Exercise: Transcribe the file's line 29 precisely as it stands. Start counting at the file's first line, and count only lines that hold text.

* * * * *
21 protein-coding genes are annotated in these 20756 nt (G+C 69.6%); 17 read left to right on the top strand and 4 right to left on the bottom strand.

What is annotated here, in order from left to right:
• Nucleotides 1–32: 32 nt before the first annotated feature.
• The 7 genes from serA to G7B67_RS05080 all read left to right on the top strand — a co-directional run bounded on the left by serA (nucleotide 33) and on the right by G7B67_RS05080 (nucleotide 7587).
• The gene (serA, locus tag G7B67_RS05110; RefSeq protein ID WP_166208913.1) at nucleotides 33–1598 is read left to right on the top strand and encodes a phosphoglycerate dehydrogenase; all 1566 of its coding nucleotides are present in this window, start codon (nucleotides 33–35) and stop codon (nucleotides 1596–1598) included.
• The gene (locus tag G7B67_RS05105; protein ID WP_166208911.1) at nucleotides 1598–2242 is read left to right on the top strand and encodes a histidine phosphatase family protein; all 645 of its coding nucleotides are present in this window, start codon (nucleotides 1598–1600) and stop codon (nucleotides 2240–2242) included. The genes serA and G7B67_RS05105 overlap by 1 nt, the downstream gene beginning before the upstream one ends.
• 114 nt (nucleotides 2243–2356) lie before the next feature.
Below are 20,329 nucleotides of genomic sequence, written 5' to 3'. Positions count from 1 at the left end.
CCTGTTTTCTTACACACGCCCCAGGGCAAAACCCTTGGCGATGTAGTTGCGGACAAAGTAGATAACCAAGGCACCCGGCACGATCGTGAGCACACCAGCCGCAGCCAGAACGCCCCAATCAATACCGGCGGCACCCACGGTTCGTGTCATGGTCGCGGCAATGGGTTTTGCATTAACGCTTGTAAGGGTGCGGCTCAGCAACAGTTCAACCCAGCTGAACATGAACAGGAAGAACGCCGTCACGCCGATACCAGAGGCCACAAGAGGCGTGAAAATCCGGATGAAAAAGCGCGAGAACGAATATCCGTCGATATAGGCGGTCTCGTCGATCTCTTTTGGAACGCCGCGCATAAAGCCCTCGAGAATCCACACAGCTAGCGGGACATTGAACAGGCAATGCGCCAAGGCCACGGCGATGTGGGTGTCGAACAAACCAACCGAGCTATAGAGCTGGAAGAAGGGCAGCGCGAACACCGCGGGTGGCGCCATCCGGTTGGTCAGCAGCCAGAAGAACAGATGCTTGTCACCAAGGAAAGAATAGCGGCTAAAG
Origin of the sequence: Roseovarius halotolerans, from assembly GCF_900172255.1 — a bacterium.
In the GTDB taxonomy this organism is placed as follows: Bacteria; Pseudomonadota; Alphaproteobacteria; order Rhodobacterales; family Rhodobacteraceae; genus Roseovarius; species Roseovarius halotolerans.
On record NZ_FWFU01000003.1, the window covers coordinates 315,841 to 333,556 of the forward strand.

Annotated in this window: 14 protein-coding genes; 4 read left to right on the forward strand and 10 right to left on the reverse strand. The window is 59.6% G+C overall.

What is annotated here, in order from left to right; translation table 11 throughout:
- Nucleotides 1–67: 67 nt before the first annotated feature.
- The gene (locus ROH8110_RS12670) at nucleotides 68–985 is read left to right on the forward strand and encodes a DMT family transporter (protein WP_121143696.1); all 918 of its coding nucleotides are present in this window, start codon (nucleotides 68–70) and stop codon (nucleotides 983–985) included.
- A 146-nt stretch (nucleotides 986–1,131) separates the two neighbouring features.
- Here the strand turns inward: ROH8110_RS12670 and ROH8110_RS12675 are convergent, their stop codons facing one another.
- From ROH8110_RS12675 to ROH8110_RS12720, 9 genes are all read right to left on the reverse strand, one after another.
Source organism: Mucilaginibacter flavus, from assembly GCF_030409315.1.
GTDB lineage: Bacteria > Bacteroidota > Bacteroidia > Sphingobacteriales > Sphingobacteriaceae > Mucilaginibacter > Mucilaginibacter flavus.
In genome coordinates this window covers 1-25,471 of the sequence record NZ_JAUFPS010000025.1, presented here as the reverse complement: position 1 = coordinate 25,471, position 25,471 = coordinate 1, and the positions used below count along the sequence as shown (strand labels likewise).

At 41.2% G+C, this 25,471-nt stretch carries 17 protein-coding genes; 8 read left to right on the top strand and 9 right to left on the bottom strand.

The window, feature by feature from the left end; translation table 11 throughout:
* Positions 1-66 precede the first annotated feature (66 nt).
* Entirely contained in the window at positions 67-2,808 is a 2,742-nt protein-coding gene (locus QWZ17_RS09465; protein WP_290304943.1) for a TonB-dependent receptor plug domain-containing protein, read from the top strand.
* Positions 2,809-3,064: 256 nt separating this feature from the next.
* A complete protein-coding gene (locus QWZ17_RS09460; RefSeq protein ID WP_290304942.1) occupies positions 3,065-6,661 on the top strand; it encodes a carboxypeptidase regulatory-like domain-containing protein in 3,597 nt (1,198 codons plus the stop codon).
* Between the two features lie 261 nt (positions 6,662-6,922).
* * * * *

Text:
* Between the two features lie 261 nt (positions 6,662-6,922).